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chapter sixteen Communication McGraw-Hill/Irwin

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2 chapter sixteen Communication McGraw-Hill/Irwin
Contemporary Management, 5/e Copyright © 2008 The McGraw-Hill Companies, Inc. All rights reserved.

3 Learning Objectives Explain why effective communication helps an organization gain a competitive advantage. Describe the communication process, and explain the role of perception in communication. Define information richness, and describe the information richness of communication media available to managers.

4 Learning Objectives Describe the communication networks that exist in groups and teams. Explain how advances in technology have given managers new options for managing communications. Describe important communication skills that managers need as senders and receivers of messages.

5 Communication and Management
The sharing of information between two or more individuals or groups to reach a common understanding.

6 Communication and Management
Importance of Good Communication Increased efficiency in new technologies and skills Improved quality of products and services Increased responsiveness to customers More innovation through communication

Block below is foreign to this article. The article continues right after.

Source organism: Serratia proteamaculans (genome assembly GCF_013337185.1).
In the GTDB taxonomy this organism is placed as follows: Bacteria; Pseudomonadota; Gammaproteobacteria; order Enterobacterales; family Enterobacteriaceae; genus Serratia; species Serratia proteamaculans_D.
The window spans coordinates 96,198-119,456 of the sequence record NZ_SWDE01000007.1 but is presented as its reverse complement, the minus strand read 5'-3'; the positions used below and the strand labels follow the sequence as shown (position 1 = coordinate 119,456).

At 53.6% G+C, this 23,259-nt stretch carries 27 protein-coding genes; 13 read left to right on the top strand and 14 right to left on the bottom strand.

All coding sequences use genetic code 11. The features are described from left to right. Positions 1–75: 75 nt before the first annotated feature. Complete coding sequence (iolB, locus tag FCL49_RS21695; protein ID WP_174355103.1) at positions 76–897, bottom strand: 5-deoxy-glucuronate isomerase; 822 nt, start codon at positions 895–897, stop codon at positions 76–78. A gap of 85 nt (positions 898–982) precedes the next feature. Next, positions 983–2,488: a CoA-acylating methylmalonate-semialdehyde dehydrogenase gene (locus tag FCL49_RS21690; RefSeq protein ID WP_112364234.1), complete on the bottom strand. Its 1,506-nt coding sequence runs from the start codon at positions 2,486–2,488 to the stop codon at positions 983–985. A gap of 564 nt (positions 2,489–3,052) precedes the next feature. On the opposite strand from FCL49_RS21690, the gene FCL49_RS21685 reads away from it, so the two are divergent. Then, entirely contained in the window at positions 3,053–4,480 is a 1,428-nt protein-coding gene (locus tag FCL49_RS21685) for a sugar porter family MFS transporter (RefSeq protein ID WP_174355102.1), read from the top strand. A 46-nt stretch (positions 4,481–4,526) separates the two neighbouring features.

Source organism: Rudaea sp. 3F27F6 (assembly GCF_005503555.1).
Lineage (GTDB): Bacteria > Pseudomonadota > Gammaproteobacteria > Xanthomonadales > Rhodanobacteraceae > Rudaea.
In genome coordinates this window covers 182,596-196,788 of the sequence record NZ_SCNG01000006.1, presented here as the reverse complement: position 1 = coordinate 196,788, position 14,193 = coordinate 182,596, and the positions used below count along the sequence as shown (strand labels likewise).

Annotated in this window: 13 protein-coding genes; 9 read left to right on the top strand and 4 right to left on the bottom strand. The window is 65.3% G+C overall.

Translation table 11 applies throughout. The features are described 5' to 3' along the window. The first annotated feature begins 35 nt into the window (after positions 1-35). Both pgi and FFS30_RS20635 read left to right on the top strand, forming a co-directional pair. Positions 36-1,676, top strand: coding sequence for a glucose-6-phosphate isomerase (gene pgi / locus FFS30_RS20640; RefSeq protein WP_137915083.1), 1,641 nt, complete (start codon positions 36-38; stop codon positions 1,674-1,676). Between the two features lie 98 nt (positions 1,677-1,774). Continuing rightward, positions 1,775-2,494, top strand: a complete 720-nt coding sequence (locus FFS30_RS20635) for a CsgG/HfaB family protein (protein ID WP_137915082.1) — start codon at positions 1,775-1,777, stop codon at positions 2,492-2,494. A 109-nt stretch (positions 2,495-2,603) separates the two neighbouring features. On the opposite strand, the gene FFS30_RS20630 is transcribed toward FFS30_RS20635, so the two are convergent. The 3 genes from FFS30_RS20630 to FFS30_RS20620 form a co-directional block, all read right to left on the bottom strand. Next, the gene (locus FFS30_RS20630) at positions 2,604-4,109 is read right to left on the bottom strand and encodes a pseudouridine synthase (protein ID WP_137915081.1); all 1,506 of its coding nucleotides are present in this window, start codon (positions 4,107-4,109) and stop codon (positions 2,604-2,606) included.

7 The Communication Process
Phases of the Communication Process: Transmission phase in which information is shared by two or more people. Feedback phase in which a common understanding is assured.

8 The Communication Process
Figure 16.1

9 Question? What part of the communication process has the sender translating the message into symbols or language? Message Encoding Decoding Feedback The correct answer is “B” – encoding. See next slide.

10 The Communication Process
Sender – person wishing to share information with some other person Message – what information to communicate Encoding – sender translates the message into symbols or language Noise – refers to anything that hampers any stage of the communication process

11 The Communication Process
Receiver – person or group for which the message is intended Medium – pathway through which an encoded message is transmitted to a receiver Decoding - critical point where the receiver interprets and tries to make sense of the message